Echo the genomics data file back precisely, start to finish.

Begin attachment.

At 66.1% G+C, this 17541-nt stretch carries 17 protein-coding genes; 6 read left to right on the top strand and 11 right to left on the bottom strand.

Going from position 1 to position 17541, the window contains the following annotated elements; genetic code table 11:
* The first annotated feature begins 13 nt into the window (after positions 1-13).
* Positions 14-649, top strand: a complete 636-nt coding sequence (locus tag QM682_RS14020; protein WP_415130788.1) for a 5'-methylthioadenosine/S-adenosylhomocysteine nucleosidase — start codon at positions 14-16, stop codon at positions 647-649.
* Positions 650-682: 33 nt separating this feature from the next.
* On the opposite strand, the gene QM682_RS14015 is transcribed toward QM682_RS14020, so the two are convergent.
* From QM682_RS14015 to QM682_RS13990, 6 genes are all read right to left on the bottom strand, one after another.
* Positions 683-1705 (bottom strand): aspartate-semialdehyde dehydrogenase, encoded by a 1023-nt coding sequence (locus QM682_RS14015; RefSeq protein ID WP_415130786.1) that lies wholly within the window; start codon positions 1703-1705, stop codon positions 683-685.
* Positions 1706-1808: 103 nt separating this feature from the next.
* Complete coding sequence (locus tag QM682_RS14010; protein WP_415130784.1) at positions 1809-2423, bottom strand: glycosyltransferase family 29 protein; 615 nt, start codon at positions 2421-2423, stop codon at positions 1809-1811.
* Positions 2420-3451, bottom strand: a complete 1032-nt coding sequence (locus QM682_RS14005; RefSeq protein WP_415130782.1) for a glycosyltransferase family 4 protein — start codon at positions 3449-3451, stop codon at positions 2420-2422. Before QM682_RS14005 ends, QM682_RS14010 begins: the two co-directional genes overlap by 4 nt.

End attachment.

At 66.1% G+C, this 17541-nt stretch carries 17 protein-coding genes; 6 read left to right on the top strand and 11 right to left on the bottom strand.

Going from position 1 to position 17541, the window contains the following annotated elements; genetic code table 11:
* The first annotated feature begins 13 nt into the window (after positions 1-13).
* Positions 14-649, top strand: a complete 636-nt coding sequence (locus tag QM682_RS14020; protein WP_415130788.1) for a 5'-methylthioadenosine/S-adenosylhomocysteine nucleosidase — start codon at positions 14-16, stop codon at positions 647-649.
* Positions 650-682: 33 nt separating this feature from the next.
* On the opposite strand, the gene QM682_RS14015 is transcribed toward QM682_RS14020, so the two are convergent.
* From QM682_RS14015 to QM682_RS13990, 6 genes are all read right to left on the bottom strand, one after another.
* Positions 683-1705 (bottom strand): aspartate-semialdehyde dehydrogenase, encoded by a 1023-nt coding sequence (locus QM682_RS14015; RefSeq protein ID WP_415130786.1) that lies wholly within the window; start codon positions 1703-1705, stop codon positions 683-685.
* Positions 1706-1808: 103 nt separating this feature from the next.
* Complete coding sequence (locus tag QM682_RS14010; protein WP_415130784.1) at positions 1809-2423, bottom strand: glycosyltransferase family 29 protein; 615 nt, start codon at positions 2421-2423, stop codon at positions 1809-1811.
* Positions 2420-3451, bottom strand: a complete 1032-nt coding sequence (locus QM682_RS14005; RefSeq protein WP_415130782.1) for a glycosyltransferase family 4 protein — start codon at positions 3449-3451, stop codon at positions 2420-2422. Before QM682_RS14005 ends, QM682_RS14010 begins: the two co-directional genes overlap by 4 nt.